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Thursday, 21 February 2013 21:23

SuccessQuest once again featured in BISA Onesource Newsletter

Nathan Bergeland shares his personal and professional story of success in the financial services field in his most recent white paper, "Don't Confuse Productivity with Activity". 

Download paper here...

Out of Saint Olaf College with a BA in Economics, I had the opportunity to try out as a defensive tackle for the Atlanta Falcons and the following year for the Minnesota Vikings. I wasn’t the biggest, fastest, strongest or even the toughest player out on the gridiron; however, I was dedicated to productive, measured activities.

Being at the top of your game doesn’t mean that you just decide it will happen and then you do it. It takes dedication to the art of your profession. Football is a game of four second plays. The average starting professional player will log fewer than 10 minutes of action on a Sunday afternoon game. To prepare for ten minutes of work per week, we would practice formations, test our reactions to opponent’s formations, and practice stunts. We watched countless hours of films of the opponent’s games and films specifically of the player opposite you. Additionally, you analyze how your team and you played in your previous game. Each team had a unique playbook that needed to be memorized so thoroughly that when a different play was called on the line, you instantly knew your role. Then there was the conditioning – hours of strength training, flexibility and agility exercises followed by a proper diet. All this for ten minutes each week!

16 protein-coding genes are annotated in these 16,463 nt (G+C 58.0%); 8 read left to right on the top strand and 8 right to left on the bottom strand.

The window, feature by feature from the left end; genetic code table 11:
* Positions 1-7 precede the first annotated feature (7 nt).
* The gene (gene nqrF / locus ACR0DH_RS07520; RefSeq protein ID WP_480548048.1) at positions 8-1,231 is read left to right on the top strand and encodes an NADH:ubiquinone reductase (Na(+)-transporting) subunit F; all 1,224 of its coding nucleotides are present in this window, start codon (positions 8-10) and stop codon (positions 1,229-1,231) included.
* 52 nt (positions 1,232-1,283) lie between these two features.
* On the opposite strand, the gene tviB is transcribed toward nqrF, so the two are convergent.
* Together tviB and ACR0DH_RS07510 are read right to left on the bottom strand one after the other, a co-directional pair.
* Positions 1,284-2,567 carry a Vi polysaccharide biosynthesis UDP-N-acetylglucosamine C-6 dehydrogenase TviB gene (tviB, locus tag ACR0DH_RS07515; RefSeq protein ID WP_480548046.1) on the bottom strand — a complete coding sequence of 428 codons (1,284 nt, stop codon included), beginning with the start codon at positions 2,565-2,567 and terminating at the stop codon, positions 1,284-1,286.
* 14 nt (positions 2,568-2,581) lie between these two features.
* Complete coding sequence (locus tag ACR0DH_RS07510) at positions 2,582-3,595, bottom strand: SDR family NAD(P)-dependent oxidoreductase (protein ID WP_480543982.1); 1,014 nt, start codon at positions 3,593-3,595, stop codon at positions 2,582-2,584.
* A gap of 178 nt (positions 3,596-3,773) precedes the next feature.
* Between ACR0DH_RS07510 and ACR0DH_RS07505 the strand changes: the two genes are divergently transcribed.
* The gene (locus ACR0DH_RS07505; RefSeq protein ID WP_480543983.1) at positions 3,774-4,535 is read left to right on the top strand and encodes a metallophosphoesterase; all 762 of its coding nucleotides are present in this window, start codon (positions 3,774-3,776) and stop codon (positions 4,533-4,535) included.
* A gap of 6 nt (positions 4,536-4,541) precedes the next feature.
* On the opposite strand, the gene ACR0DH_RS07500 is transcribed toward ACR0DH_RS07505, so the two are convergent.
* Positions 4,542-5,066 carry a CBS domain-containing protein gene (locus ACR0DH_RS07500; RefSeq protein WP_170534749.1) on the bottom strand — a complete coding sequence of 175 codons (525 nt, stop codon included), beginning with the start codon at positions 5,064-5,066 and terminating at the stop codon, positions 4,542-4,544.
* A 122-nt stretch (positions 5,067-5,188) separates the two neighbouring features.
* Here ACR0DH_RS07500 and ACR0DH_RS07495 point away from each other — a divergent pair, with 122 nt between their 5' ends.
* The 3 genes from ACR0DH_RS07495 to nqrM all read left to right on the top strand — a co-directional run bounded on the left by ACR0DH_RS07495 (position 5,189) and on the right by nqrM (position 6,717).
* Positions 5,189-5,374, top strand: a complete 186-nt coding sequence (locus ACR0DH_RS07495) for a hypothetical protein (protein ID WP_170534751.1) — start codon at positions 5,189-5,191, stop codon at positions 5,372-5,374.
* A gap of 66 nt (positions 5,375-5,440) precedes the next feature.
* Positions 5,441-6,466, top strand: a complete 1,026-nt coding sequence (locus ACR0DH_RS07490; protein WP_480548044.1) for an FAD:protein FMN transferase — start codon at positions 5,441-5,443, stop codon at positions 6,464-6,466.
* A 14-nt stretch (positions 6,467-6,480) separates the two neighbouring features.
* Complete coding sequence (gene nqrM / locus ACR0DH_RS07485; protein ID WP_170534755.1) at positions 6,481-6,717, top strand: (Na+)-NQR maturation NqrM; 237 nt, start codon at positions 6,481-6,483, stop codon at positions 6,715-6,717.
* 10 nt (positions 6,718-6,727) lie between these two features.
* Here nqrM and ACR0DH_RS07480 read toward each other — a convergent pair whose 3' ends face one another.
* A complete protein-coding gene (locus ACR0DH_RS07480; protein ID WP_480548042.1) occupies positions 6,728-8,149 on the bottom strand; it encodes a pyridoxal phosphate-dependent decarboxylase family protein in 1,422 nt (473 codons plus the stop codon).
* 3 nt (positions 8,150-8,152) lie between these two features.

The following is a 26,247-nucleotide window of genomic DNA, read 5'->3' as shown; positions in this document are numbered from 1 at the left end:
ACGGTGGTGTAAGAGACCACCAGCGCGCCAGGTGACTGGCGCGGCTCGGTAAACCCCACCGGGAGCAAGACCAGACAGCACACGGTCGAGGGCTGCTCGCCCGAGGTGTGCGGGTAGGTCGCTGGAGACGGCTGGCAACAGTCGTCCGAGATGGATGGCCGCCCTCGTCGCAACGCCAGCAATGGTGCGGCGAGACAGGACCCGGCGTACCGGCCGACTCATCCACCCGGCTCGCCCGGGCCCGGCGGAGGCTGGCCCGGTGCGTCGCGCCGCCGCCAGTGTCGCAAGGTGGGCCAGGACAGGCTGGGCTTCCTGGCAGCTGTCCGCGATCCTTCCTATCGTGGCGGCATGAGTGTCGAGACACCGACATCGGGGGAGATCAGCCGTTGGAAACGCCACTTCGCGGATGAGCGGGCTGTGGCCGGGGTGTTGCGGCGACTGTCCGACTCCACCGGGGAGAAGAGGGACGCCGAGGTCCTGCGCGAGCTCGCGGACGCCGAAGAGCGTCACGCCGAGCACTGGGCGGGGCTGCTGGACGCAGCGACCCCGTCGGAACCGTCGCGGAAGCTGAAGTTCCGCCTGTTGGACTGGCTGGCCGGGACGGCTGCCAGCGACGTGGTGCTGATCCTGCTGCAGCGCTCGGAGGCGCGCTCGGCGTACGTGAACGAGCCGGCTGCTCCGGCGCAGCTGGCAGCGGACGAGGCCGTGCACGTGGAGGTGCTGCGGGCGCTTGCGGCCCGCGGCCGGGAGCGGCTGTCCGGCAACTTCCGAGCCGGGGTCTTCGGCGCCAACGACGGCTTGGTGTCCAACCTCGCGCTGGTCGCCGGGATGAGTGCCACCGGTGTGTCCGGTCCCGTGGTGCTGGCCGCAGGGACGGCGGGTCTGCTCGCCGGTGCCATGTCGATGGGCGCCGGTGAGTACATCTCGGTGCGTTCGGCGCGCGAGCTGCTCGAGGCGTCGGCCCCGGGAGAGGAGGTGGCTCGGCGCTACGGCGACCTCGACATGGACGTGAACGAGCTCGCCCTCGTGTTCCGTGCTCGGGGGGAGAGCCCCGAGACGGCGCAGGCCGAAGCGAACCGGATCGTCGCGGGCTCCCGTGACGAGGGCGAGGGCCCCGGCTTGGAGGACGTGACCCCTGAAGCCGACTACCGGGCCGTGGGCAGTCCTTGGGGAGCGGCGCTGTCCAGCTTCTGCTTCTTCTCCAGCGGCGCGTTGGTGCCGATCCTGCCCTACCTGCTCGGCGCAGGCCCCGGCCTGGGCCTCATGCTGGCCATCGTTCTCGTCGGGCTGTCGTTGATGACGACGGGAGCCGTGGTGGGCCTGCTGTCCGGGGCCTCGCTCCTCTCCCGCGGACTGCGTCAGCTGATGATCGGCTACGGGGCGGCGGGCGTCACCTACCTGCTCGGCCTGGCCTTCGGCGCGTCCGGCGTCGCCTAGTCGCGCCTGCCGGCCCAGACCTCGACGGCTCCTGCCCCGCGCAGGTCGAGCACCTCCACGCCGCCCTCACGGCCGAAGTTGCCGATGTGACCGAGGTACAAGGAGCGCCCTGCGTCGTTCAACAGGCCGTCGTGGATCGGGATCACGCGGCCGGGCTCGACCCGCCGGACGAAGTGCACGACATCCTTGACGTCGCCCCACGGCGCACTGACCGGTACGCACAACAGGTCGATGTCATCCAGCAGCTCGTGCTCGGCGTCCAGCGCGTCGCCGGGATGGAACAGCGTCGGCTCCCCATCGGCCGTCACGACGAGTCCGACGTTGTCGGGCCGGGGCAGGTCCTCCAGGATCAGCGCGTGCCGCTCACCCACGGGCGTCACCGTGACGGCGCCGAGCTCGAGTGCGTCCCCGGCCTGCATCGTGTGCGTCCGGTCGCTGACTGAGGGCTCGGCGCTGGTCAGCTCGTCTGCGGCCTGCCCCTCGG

How do you prepare for game time? Does it involve a game plan, videos, coaching, scripting, reviewing past meetings and conditioning? Or does it start with a cup of coffee, reading the paper, checking personal emails, checking what is happening online, hanging by the water cooler and then starting with the easiest tasks of the day? There are professionals and then there are amateurs. Do you have the system to become the best that you can be? As a freshman in college, I was 195 lbs. in the starting lineup as a D-Tackle. By the time I walked on the Atlanta Falcons training field in Suwanee, GA, I was 275 lbs. and ran a 4.8 second 40 yard dash (without the use of performance enhancing drugs). How did it end? Well, we’ll get to that at the end of this white paper; first let’s work on YOUR productive activity! As Hans and Franz cheer on their SNL skit, “We’re going to PUMP you up!”

Click here to download the complete article.